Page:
All of the “audit services,” “audit-related services,” “tax services” and “all other services” provided by Deloitte during or in connection with fiscal 2013 were pre-approved by the audit and finance committee in accordance with the audit and finance committee’s policy.

 

 

OUR BOARD OF DIRECTORS RECOMMENDS

A VOTE “FOR”

THE RATIFICATION OF THE APPOINTMENT OF DELOITTE & TOUCHE LLP

AS OUR INDEPENDENT REGISTERED PUBLIC ACCOUNTING FIRM

FOR OUR 2014 FISCAL YEAR

 

 

Report of the People and Compensation Committee

 

 

The people and compensation committee of our board of directors has reviewed and discussed with management the following Compensation Discussion and Analysis. Based on that review and discussion, the people and compensation committee recommended to our board of directors that the Compensation Discussion and Analysis be included in this proxy statement.

PEOPLE AND COMPENSATION COMMITTEE

C. Steven McMillan, Chair

Arthur H. Harper

Gwendolyn S. King

William U. Parfet

November 25, 2013

 

 

 

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Executive Compensation

 

 

Compensation Discussion and Analysis

 

 

The Compensation Discussion and Analysis, or “CD&A,” describes our overall executive compensation policies and practices, and focuses on fiscal 2013 compensation for the following individuals whom we refer to as our “proxy officers”: Hugh Grant, chairman and chief executive officer; Pierre Courduroux, senior vice president and chief financial officer; Brett Begemann, president and chief operating officer; Robb Fraley, executive vice president and chief technology officer; and Kerry Preete, executive vice president, global strategy.

These five individuals and six other officers make up our executive team. Our executive team is responsible for developing and implementing our strategic plans and initiatives and overseeing the day-to-day operations of the company. We refer to the 11 members of our executive team as our “executives.”

The CD&A is divided into the following sections:

 

  n   Executive Summary (page 33)

 

  n   Overview of Our Executive Compensation Program (page 37)

 

  n   Detailed Information About Our Executive Compensation Program (page 41)

 

  n   Our Fiscal 2014 Executive Compensation Program (page 48)

 

  n   Setting Executive Compensation (page 48)

 

  n   Other Arrangements and Policies Related to Our Executive Compensation Program (page 52)

Executive Summary

 

 

Performance Overview

Our Company Delivered a Third Consecutive Year of Strong Growth in Fiscal 2013

Strategic actions implemented by our chief executive officer and other executives, which broadened our portfolio to adapt to the variables of agriculture, have again provided value for our company and our shareowners; additional strategic actions taken in fiscal 2013 provide a balanced, global growth opportunity for the long term.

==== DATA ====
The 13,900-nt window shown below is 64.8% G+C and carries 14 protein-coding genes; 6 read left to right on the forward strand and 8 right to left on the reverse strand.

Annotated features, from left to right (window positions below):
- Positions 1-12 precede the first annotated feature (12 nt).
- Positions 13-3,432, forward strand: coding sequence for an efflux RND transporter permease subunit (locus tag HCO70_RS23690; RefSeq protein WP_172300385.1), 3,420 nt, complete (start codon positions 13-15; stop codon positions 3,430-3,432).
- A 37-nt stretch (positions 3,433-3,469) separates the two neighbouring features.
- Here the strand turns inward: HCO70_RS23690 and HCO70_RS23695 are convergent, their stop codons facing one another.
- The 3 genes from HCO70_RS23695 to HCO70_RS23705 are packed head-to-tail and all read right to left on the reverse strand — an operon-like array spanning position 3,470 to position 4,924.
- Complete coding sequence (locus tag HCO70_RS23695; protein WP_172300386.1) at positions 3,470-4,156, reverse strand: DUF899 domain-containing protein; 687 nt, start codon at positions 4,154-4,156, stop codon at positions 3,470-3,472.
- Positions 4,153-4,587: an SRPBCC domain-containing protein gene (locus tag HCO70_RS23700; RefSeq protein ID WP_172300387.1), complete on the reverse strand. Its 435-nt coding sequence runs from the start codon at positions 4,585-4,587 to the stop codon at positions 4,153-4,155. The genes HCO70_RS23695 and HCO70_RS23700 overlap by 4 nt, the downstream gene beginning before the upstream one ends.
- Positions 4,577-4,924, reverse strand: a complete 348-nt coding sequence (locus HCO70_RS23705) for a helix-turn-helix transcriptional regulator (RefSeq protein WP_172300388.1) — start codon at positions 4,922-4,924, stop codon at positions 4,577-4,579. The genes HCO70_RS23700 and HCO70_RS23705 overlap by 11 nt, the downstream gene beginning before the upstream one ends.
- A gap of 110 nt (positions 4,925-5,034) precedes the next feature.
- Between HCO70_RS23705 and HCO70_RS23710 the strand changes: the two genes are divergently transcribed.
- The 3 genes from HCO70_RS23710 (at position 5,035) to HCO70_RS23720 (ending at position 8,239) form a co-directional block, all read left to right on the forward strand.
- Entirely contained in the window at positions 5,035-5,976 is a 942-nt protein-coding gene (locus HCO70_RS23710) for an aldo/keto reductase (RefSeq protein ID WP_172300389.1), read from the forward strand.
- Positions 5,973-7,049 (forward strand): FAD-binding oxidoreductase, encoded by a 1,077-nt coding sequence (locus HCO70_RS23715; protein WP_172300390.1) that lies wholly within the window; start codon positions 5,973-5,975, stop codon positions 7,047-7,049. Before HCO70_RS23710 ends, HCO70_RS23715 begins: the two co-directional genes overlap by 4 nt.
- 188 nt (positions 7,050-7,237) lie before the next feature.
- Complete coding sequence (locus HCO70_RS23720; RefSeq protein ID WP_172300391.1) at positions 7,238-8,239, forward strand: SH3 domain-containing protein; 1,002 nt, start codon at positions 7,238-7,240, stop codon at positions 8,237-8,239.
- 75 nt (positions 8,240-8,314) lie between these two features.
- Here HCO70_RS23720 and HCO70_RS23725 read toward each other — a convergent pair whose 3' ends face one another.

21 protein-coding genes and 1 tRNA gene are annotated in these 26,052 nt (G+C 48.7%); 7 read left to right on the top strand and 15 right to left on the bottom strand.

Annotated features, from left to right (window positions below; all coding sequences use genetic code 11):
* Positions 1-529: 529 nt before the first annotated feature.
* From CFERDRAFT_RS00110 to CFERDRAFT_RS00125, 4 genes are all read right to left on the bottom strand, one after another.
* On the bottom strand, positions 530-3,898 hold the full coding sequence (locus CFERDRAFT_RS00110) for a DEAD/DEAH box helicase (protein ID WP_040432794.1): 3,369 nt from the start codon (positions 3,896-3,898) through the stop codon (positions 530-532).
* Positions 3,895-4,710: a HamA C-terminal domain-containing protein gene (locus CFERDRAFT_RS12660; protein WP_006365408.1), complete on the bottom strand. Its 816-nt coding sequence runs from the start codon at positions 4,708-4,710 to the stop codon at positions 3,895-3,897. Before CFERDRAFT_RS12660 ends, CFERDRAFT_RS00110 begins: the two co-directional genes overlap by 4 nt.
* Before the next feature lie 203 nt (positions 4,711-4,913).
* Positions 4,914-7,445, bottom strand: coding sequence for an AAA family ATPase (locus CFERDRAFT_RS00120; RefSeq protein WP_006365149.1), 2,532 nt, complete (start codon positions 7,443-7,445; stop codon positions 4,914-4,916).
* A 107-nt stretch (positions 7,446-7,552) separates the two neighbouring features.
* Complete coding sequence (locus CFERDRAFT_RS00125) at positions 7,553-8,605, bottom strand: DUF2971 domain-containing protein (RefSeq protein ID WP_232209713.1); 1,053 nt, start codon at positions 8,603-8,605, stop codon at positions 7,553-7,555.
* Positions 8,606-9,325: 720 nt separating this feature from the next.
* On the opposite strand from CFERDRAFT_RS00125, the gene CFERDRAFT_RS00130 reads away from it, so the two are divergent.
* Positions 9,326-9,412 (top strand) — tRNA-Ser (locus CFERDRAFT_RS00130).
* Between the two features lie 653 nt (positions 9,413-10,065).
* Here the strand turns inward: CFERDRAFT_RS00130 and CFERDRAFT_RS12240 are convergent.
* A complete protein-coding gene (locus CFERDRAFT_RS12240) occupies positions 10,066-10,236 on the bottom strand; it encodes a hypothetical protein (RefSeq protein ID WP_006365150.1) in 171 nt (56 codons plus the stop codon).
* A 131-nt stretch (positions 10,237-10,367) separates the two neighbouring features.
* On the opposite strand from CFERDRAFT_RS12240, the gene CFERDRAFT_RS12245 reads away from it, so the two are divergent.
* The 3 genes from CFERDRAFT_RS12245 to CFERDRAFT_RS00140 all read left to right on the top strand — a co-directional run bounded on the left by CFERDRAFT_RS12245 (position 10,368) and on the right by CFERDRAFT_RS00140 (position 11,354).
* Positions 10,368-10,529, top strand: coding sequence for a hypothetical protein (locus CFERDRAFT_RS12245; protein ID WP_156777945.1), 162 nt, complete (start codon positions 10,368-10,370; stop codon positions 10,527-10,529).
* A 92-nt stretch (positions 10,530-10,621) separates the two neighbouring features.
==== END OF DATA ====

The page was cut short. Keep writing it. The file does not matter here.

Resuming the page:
n   Financial Results.  Net sales for fiscal 2013 were nearly $14.9 billion, an increase of 10% from fiscal 2012; ongoing earnings per share reached a new high for our company of $4.56, an increase of 23%; and free cash flow was a source of $1.96 billion, which was 3% less than our record free cash flow performance in the prior period.

 

    In fiscal 2013, we also announced a new $2 billion stock repurchase program and increased our dividend by 15%. Over the last three years, we have returned approximately $4.075 billion in cash to shareowners through dividends and stock repurchases.

 

  n   Commercial Operations.  Our broad global portfolio was a significant contributor to our strong performance and lays a foundation for our company to adapt to the practical variables inherent in agriculture. Sales for our corn seed and traits and our agricultural productivity businesses represented the largest contributors to our improved performance.

 

    We achieved record total corn volumes for the third consecutive year, reflecting our upgraded product portfolio and growth in our international corn business, which continues to represent a significant growth opportunity for the future.

 

    We reached an agreement with certain farmer groups in Brazil that had a negative impact on fiscal 2013 sales for our soybean seeds and traits but paved the way for the successful launch of our new Intacta RR2 PRO soybean product in Brazil in late fiscal 2013.

 

 

 

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Executive Compensation  continued

 

 

 

 

    We continued our focus on a sustainable growth strategy for our glyphosate business, in order to adapt to fluctuations in the worldwide market for this business. The growth achieved by this business during our fiscal 2013 confirms that the selling strategy we developed several years ago continues to provide value for our company.

 

    We successfully launched a Ground Breakers® trial of our new FieldScripts® product, which is a key part of our Integrated Farming SystemsSM platform and, along with our acquisition of The Climate Corporation in fall 2013, comprises a potentially transformational new opportunity for our company.

 

  n   Research and Development Pipeline.  In fiscal 2013, we reported a record 18 projects advancing phases in our integrated research and development pipeline, which covers breeding, biotechnology, and improved agronomics platforms to support our long-term focus on a systems approach to solving agronomic challenges. We also obtained several key regulatory approvals.